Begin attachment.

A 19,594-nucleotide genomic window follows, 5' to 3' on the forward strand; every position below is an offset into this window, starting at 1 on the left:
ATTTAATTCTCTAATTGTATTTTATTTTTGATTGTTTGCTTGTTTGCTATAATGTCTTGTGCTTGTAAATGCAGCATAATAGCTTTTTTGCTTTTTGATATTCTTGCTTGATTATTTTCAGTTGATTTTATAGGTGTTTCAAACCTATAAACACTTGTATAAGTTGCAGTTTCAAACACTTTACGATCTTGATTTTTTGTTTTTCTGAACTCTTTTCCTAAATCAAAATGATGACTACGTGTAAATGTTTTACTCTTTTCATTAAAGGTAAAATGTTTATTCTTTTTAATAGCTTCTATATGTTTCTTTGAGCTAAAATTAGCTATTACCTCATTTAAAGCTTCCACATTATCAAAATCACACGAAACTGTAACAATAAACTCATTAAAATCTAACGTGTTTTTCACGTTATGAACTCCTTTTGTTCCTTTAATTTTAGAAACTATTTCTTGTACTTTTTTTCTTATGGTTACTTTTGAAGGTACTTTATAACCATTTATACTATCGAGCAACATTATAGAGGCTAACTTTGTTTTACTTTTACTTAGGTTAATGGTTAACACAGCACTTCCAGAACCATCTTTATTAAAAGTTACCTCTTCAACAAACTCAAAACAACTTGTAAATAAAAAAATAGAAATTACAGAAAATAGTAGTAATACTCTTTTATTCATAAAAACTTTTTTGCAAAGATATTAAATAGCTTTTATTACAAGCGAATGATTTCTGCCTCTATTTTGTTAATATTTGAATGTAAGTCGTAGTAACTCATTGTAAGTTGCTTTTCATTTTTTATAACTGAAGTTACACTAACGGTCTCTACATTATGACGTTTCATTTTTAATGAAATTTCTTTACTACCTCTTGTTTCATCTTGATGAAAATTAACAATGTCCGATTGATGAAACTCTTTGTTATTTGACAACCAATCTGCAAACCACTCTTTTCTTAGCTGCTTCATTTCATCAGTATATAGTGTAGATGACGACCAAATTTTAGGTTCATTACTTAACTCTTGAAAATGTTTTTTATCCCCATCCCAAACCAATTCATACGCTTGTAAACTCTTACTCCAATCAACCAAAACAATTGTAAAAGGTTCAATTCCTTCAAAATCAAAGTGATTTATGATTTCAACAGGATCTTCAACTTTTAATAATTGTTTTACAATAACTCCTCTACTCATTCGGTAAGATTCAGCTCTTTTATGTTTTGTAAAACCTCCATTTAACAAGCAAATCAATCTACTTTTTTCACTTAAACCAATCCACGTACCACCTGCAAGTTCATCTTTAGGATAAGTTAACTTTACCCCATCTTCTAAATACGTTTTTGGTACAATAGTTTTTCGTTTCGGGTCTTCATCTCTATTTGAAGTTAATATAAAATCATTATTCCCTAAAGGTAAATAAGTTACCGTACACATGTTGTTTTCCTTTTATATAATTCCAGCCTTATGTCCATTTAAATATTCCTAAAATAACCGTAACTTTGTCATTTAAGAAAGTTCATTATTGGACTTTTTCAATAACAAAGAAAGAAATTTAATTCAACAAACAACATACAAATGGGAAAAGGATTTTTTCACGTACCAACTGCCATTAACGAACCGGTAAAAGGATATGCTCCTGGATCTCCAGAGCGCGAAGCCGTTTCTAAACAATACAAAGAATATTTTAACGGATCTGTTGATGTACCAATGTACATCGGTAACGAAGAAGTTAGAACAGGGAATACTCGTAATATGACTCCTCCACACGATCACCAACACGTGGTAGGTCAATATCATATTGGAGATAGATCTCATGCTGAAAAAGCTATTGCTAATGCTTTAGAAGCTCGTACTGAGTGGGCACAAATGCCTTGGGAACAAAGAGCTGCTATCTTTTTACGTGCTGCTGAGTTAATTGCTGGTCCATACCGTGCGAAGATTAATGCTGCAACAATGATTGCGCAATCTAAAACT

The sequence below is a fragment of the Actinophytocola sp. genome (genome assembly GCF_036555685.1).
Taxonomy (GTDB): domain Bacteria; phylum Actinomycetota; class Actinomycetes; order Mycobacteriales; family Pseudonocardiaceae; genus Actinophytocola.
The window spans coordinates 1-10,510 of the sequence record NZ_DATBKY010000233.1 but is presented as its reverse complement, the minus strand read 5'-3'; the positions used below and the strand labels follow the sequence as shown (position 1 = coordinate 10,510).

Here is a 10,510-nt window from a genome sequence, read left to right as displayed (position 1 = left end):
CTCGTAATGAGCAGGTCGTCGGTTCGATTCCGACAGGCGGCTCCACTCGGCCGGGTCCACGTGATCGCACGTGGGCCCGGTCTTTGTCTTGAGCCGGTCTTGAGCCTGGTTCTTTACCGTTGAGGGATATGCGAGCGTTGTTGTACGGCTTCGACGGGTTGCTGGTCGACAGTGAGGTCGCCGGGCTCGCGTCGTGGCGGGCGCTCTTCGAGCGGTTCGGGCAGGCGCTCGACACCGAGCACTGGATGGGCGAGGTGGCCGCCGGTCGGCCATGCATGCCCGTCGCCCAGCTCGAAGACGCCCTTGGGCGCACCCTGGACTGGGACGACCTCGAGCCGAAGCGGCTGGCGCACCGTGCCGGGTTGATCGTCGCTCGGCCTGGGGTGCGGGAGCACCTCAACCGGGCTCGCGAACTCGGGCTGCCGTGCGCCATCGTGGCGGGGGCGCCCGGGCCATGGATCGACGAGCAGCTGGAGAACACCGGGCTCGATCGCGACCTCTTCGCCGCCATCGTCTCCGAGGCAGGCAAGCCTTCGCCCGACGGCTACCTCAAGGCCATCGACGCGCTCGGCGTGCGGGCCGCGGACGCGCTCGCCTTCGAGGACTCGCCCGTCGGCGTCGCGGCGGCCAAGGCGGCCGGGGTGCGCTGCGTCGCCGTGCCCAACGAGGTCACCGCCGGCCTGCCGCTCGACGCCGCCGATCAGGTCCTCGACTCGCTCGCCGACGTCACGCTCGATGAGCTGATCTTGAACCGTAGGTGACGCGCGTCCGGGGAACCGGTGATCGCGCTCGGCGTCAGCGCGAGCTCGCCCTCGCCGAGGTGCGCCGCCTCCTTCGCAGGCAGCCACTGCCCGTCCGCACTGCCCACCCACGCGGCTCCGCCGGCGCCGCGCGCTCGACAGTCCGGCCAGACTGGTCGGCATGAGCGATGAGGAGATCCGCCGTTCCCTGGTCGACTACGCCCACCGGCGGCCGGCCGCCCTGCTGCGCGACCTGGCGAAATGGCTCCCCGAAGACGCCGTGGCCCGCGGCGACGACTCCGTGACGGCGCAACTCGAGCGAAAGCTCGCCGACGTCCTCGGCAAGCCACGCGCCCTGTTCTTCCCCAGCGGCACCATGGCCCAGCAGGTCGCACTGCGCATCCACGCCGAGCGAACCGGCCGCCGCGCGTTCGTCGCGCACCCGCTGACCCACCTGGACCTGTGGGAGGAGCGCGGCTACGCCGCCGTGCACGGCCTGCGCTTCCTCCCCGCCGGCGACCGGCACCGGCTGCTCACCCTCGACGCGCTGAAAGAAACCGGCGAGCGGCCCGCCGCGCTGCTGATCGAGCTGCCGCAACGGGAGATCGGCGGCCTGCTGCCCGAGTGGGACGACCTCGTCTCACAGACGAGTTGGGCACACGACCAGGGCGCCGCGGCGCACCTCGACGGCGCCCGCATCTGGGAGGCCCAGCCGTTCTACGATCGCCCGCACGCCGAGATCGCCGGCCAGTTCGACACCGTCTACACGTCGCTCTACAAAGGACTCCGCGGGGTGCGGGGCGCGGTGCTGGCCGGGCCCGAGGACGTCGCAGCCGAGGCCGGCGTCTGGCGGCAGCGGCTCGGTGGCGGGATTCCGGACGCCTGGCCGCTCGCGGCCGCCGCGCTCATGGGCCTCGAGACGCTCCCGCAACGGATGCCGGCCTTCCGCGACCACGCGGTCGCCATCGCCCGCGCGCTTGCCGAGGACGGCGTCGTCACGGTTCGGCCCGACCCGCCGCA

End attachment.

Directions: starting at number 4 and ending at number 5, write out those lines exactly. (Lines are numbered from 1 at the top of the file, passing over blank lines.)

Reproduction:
Taxonomy (GTDB): domain Bacteria; phylum Actinomycetota; class Actinomycetes; order Mycobacteriales; family Pseudonocardiaceae; genus Actinophytocola.
The window spans coordinates 1-10,510 of the sequence record NZ_DATBKY010000233.1 but is presented as its reverse complement, the minus strand read 5'-3'; the positions used below and the strand labels follow the sequence as shown (position 1 = coordinate 10,510).